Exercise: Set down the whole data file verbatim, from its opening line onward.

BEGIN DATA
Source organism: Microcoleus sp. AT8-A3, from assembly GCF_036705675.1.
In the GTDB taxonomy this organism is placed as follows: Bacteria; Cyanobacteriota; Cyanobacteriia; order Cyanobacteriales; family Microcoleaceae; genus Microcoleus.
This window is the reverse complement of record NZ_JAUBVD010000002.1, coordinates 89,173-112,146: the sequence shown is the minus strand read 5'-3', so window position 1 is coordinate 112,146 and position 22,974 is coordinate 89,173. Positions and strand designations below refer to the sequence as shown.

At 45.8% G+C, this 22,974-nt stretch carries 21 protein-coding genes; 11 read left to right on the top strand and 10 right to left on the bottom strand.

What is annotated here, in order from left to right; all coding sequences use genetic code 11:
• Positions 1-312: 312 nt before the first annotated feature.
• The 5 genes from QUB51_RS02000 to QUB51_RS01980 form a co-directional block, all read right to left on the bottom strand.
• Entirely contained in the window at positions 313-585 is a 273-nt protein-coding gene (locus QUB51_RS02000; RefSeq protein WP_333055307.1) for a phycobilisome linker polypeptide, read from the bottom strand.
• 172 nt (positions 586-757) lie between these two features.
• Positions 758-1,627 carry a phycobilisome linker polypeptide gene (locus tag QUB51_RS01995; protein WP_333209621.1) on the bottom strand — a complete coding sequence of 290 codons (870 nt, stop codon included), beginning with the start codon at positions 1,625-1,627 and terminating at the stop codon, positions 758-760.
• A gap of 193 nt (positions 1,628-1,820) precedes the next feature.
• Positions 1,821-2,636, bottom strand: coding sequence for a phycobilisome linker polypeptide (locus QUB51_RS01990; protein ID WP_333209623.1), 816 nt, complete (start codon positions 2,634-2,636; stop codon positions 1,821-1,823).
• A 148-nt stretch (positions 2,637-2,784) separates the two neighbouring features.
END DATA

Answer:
Source organism: Microcoleus sp. AT8-A3, from assembly GCF_036705675.1.
In the GTDB taxonomy this organism is placed as follows: Bacteria; Cyanobacteriota; Cyanobacteriia; order Cyanobacteriales; family Microcoleaceae; genus Microcoleus.
This window is the reverse complement of record NZ_JAUBVD010000002.1, coordinates 89,173-112,146: the sequence shown is the minus strand read 5'-3', so window position 1 is coordinate 112,146 and position 22,974 is coordinate 89,173. Positions and strand designations below refer to the sequence as shown.

At 45.8% G+C, this 22,974-nt stretch carries 21 protein-coding genes; 11 read left to right on the top strand and 10 right to left on the bottom strand.

What is annotated here, in order from left to right; all coding sequences use genetic code 11:
• Positions 1-312: 312 nt before the first annotated feature.
• The 5 genes from QUB51_RS02000 to QUB51_RS01980 form a co-directional block, all read right to left on the bottom strand.
• Entirely contained in the window at positions 313-585 is a 273-nt protein-coding gene (locus QUB51_RS02000; RefSeq protein WP_333055307.1) for a phycobilisome linker polypeptide, read from the bottom strand.
• 172 nt (positions 586-757) lie between these two features.
• Positions 758-1,627 carry a phycobilisome linker polypeptide gene (locus tag QUB51_RS01995; protein WP_333209621.1) on the bottom strand — a complete coding sequence of 290 codons (870 nt, stop codon included), beginning with the start codon at positions 1,625-1,627 and terminating at the stop codon, positions 758-760.
• A gap of 193 nt (positions 1,628-1,820) precedes the next feature.
• Positions 1,821-2,636, bottom strand: coding sequence for a phycobilisome linker polypeptide (locus QUB51_RS01990; protein ID WP_333209623.1), 816 nt, complete (start codon positions 2,634-2,636; stop codon positions 1,821-1,823).
• A 148-nt stretch (positions 2,637-2,784) separates the two neighbouring features.